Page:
spending long hours at home, looking after our newborn baby girl. before her arrival, the idea to be "grounded" without much time (nor freedom) to go out was rather daunting. when i had my first child, i found the limitations of being forced at home rather unbearable. we were leaving in singapore at the time and i remember i would look out of the window and think i was missing out. i had the constant feeling (/fear) there was a whole world outside where many things were happening; where people were doing super interesting stuff and going places i could not reach. this made me restless - and anxious to feel "normal" as soon as possible.
oddly, this time around i have none of the feelings i have just described. if i look out of the window - there is a beautiful sea, beaten by a sharp wind and brightened by the clearest light from the cloudless sky. the usual ferries come and go; few ships slowly leave the harbour to my right; rare cruises come early in the morning from the entrance of the gulf to my left. down in the street - some waiters linger around for their cigarette break, a man is selling chestnuts and few students are strolling around in their uniforms.
the main feeling is that - nothing is in fact happening... which, in truth, gives a very peaceful, stress-free meaning to the whole atmosphere.
during the day there is a stilness around the house that seems to put a constant smile on my face - despite my very sleep deprived nights and the bags i am sporting under the eyes - who could easily make me eligible as the next poster girl of some heroin-chic trend.
in the morning i walk my son to school. am trying my best not to deprive him of much attention. since the arrival of his little sister at home...he has been very cool about everything, but trying to "check on me" - basically to see whether "mum still cares" kind of thing. so, i am happy to take him to school and kind of melt inside every time i notice how special that makes him feel.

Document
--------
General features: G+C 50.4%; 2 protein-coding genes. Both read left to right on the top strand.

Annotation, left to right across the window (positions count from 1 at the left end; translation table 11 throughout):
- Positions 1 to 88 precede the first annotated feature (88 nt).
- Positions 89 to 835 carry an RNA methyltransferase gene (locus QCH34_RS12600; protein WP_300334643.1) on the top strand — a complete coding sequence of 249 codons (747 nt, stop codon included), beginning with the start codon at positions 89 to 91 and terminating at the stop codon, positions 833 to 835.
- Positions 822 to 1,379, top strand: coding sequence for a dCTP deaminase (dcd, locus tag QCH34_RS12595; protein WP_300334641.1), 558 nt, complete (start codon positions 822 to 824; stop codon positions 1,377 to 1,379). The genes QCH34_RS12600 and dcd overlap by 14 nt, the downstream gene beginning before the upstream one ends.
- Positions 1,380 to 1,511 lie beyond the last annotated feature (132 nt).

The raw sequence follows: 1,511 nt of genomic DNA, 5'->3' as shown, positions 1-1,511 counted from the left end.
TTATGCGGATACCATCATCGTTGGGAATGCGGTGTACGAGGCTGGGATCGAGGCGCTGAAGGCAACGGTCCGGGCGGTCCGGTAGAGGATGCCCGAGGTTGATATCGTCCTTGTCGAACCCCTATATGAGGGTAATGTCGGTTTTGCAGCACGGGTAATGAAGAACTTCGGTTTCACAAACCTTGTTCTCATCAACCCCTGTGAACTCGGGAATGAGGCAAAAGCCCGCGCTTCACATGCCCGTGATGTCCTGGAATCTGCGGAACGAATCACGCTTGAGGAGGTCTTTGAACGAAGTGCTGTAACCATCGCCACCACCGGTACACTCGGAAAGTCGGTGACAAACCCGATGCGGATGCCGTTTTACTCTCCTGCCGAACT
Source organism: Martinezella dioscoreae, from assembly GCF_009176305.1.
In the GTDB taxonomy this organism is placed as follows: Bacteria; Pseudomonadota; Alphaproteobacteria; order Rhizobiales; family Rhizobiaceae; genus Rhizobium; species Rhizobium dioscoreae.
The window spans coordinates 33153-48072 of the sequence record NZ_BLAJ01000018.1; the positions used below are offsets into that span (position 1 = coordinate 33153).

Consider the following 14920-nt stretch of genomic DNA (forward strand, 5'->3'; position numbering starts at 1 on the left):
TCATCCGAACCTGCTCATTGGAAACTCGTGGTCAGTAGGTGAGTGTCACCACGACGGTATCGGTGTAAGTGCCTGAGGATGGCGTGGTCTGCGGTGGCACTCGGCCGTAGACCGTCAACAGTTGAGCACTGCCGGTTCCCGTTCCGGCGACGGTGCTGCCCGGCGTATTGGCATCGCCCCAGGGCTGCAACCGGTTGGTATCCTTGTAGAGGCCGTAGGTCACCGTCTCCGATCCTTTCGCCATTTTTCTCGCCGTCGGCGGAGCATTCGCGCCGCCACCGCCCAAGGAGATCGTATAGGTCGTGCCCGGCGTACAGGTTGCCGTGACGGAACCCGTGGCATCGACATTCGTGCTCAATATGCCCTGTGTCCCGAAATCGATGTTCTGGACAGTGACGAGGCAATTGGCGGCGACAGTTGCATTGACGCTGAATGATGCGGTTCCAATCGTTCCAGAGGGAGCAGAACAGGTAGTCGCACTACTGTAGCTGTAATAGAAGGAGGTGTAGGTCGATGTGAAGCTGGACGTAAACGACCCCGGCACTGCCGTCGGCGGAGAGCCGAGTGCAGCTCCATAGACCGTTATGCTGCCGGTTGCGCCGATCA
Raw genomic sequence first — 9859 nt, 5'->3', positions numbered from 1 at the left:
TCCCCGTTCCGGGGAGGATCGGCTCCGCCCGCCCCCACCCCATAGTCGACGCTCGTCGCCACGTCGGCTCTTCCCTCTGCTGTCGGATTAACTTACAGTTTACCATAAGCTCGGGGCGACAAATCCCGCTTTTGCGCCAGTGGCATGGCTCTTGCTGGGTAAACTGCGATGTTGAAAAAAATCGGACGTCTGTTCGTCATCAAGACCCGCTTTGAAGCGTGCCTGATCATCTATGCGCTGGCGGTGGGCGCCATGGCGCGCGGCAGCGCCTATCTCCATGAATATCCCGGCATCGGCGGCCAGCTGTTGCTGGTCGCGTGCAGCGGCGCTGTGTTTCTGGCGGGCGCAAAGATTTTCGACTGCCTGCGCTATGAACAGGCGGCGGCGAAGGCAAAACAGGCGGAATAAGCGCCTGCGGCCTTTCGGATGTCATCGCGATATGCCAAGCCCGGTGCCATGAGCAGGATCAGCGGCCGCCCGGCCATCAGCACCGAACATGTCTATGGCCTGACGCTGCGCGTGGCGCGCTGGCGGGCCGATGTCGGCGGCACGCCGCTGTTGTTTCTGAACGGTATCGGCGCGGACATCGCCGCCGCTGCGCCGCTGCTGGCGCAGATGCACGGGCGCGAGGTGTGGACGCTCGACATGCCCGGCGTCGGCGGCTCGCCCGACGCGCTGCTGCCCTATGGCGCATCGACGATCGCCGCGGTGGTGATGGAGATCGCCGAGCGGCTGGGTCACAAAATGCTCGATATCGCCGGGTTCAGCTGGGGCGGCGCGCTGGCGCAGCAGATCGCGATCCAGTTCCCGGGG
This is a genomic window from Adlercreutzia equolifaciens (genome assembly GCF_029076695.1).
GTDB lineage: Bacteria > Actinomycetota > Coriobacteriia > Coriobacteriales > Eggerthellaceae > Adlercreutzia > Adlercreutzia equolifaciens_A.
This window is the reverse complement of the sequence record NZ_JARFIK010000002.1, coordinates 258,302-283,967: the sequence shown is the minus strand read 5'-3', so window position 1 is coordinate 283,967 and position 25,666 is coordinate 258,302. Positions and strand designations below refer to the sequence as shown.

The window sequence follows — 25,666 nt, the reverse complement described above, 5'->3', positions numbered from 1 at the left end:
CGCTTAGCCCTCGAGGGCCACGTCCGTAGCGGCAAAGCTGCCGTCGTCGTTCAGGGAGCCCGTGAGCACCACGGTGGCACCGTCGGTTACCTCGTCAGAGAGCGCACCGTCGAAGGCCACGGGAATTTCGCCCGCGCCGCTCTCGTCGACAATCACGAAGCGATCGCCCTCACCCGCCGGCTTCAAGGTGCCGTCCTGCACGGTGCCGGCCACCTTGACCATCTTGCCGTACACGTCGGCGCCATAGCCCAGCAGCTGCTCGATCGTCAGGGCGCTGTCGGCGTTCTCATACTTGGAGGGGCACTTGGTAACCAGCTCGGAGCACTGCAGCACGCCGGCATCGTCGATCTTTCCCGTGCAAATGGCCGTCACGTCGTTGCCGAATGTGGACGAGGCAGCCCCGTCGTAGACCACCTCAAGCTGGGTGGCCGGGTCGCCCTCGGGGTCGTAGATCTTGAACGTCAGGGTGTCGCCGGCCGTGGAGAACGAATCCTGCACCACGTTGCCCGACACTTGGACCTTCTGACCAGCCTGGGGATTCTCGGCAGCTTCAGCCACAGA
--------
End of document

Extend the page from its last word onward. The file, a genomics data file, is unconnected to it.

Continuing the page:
on my way back, i always leave the main road and venture in a couple of side streets to buy food for lunch. there are some tiny "lokantas" (small outlets, bakeries, miniscule restaurants) where you can buy home-made food. more than restaurants i would describe these places as "kitchens" - since you literally open the door and step inside an old kitchen where usually two or three ladies are potting around huge pans and trays - filled with steaming vegetables and soups. the dishes you can buy are very simple, hearty recipes like: baked beans, stewed spinach, roasted aubergines, lentil soup, fritters etc. these are served in small portions they wrap for you to take away. i always love to see the ladies cooking - with their huge skirts, their flowery scarves, their tubby bodies, their red faces, their hands cutting and mixing, washing and pouring, wrapping and turning...they look at you quietly, with something childish as they gaze somewhere behind you - and even behind the window door - and behind the cloud of steam and heat seeping out, slowly in the cold day.
they look like chechnyan matrioskas - i always think to myself... bothering very little about how proper (and accurate) this fancy metaphor can actually be. and, as i think that. they must be looking at me and suspect (fair enough) those bags under my eyes are a total give away of some shady, unhealthy addiction.